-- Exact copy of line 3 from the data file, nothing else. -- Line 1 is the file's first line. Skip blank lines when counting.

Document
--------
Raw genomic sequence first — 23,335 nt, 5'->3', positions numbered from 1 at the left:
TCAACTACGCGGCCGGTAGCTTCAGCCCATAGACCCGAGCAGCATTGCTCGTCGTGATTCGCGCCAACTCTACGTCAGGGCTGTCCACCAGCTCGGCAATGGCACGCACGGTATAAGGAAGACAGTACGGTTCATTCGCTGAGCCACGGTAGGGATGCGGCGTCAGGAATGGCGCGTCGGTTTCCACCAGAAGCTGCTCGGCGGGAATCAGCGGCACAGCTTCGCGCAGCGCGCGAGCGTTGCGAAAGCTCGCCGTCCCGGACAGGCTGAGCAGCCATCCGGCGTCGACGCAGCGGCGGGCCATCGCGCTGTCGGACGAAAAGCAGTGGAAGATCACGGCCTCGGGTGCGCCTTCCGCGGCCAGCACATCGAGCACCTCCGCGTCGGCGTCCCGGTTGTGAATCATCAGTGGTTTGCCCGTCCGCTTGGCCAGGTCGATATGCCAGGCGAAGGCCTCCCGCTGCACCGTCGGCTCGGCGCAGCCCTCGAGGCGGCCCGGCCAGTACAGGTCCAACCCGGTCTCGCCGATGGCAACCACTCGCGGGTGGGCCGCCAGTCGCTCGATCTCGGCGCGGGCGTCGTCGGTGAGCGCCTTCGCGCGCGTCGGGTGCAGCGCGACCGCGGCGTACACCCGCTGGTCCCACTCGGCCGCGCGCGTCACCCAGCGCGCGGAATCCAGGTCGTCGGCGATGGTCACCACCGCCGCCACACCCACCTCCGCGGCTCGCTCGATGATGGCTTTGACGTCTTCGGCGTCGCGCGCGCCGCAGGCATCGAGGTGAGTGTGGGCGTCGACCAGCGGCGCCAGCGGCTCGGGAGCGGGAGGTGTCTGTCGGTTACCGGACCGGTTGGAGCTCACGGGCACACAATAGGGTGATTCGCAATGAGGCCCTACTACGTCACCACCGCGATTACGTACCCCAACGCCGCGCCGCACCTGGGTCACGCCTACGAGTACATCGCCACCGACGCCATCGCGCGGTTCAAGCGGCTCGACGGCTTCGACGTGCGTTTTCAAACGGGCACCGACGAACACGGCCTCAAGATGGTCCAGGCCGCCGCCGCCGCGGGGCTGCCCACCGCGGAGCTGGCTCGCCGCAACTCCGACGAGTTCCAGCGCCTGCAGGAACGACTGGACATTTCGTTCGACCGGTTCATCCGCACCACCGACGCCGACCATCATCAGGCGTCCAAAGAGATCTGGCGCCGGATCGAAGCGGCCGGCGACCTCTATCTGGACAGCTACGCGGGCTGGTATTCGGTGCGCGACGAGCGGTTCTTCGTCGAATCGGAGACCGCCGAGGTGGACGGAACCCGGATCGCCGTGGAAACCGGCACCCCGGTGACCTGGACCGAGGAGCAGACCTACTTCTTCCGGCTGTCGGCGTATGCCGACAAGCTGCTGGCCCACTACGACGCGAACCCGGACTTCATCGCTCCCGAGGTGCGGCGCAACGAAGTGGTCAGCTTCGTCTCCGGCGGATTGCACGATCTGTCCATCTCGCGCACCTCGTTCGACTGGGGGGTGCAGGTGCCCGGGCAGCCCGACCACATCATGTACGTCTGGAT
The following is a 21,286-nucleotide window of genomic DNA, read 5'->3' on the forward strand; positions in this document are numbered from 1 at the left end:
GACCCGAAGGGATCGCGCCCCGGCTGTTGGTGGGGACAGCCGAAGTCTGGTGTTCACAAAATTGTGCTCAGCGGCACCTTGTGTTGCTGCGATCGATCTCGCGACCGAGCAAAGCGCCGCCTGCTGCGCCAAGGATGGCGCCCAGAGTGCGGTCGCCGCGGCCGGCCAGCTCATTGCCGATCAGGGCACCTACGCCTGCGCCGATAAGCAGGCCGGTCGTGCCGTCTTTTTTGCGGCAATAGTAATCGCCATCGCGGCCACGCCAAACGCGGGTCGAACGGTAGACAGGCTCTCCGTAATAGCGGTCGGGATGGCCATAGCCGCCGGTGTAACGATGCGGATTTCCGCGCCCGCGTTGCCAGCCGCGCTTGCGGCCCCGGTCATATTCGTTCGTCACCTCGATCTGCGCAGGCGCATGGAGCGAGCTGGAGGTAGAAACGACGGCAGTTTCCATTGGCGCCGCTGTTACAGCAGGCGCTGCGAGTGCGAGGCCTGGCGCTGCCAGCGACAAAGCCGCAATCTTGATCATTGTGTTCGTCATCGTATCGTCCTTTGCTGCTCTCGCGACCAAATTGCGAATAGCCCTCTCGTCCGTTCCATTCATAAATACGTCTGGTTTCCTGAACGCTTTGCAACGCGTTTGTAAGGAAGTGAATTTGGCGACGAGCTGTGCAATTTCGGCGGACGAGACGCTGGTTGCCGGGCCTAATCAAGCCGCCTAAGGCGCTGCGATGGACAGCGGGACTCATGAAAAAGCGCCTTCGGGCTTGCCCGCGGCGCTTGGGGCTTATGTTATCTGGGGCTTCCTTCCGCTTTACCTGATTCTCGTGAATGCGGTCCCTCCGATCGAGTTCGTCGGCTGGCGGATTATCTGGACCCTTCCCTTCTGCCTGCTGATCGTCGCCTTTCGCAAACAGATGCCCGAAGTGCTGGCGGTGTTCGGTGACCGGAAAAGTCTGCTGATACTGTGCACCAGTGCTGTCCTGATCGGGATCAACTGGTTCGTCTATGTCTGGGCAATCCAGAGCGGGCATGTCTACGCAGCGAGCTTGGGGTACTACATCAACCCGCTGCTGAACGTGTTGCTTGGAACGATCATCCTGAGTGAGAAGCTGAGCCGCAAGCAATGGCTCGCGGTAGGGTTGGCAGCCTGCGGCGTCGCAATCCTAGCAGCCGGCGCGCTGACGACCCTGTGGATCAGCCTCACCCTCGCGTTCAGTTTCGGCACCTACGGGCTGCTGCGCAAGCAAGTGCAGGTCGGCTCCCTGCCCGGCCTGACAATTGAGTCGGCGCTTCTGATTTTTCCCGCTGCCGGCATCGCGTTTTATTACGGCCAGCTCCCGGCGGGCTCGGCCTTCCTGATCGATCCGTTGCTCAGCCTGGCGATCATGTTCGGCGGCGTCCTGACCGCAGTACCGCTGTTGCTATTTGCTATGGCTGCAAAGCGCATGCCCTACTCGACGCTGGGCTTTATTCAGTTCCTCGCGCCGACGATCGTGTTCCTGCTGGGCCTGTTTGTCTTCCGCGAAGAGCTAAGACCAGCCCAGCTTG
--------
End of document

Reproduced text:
The following is a 21,286-nucleotide window of genomic DNA, read 5'->3' on the forward strand; positions in this document are numbered from 1 at the left end: